Cuttings: Snip & Plant
Propagation through cuttings is the process of using a piece of an existing plant and encouraging it to grow into a new plant. Stems, leaves, and roots can all be used for cuttings. This is a good method for woody and herbaceous plants. Always take your cuttings from healthy and vigorous plants.
Equipment and materials:
Pruning/cutting tools. Always use clean, sharp cutting tools to make cuttings. Sanitize your cutting tool by dipping your cutting tool in a 10% bleach solution (one part bleach to nine parts water).
Containers. Wash small containers (4-inch diameter plastic pots work well) in soapy water and sanitize them in a 10% bleach solution (one part bleach to nine parts water).
Rooting medium. Use a mixture of sand, vermiculite, soil, and water or a mixture of peat, vermiculite, and perlite. The rooting medium must provide a light, airy mixture that allows water to flow through while retaining moisture.
Protective environment. You can create a protective environment by covering containers with a plastic bag supported by chopsticks or covering a tray with clear plastic stretched over a wire frame.
Softwood stem cuttings
1. Cut a two to six-inch piece of stem that includes the terminal bud. Make your cut at a slight angle one-quarter inch below a node. Your cutting should have several intact buds or leaves, and two to three nodes. (Nodes are the enlarged portions on stems from which leaves or buds grow.)
2. Remove flowers and flower buds so all the plant's energy goes into root formation.
3. Remove all lower leaves that might touch the rooting medium.
4. Dip cutting into a rooting hormone, covering at least one node.
5. Place in a container filled with a rooting medium.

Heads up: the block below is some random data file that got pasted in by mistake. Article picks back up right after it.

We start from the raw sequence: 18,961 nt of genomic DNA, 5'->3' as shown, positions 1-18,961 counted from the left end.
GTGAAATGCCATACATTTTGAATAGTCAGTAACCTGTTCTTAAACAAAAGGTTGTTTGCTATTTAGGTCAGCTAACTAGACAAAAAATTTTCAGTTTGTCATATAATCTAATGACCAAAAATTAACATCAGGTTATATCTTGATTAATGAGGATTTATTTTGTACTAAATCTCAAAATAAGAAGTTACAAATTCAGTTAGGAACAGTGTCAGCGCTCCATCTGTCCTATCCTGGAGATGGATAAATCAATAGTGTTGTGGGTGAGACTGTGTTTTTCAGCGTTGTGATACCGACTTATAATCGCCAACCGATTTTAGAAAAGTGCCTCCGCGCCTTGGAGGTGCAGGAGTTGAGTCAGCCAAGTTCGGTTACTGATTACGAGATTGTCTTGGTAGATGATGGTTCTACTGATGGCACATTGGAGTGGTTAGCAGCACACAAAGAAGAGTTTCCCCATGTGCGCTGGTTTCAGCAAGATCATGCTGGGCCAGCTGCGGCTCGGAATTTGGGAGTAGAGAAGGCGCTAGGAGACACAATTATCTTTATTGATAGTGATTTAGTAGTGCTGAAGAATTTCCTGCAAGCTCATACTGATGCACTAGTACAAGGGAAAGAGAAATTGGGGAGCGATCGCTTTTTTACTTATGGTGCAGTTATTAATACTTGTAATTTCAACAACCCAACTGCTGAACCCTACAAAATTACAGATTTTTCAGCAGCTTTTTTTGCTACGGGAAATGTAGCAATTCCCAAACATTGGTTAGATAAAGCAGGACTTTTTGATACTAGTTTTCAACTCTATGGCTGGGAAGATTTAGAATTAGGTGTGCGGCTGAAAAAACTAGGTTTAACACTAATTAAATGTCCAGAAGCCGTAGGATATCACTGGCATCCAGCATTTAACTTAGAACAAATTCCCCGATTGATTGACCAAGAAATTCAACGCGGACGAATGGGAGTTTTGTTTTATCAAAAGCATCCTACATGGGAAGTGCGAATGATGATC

6. Place in a protective moist environment with indirect light.
7. Tag your cuttings, identifying the date and the type of plant.
8. Water your cuttings and keep the rooting medium moist. Rooting should occur within two to five weeks.
1. Cut a branch between 6 and 20 inches long and 1 to 2 inches in diameter.
2. Dip the end of each cutting in a rooting hormone, covering at least one node.
3. Bundle cuttings together and place in a plastic bag, filled with moist sawdust, or peat.
4. Tag cuttings, identifying the date and the type of plant.
5. Place cuttings in a dark cool area.
6. Mist cuttings to keep the sawdust or peat moist.
7. Check for rooting after four to six weeks.
8. Plant your cuttings outside after rooting occurs.
Leaf cuttings are most commonly used for indoor plants including African violets (Saintpaulias) and Rex begonias (Begonia).
For African violets, use the entire leaf, leaf blade, or a portion of the leaf blade. Place the leaf cutting vertically in a rooting medium (perlite works well) after applying a rooting hormone. The new plant will form at the base of the leaf or at the midrib of a leaf blade.
For Rex begonias, which have split leaves, start with a mature leaf from your chosen plant. Cut its large veins in the lower leaf surface and place it lower side down on the rooting medium. The new plant should grow where the cut was made. Both types of leaf cuttings should be kept under moist conditions, and the new plant planted when it appears strong and vital.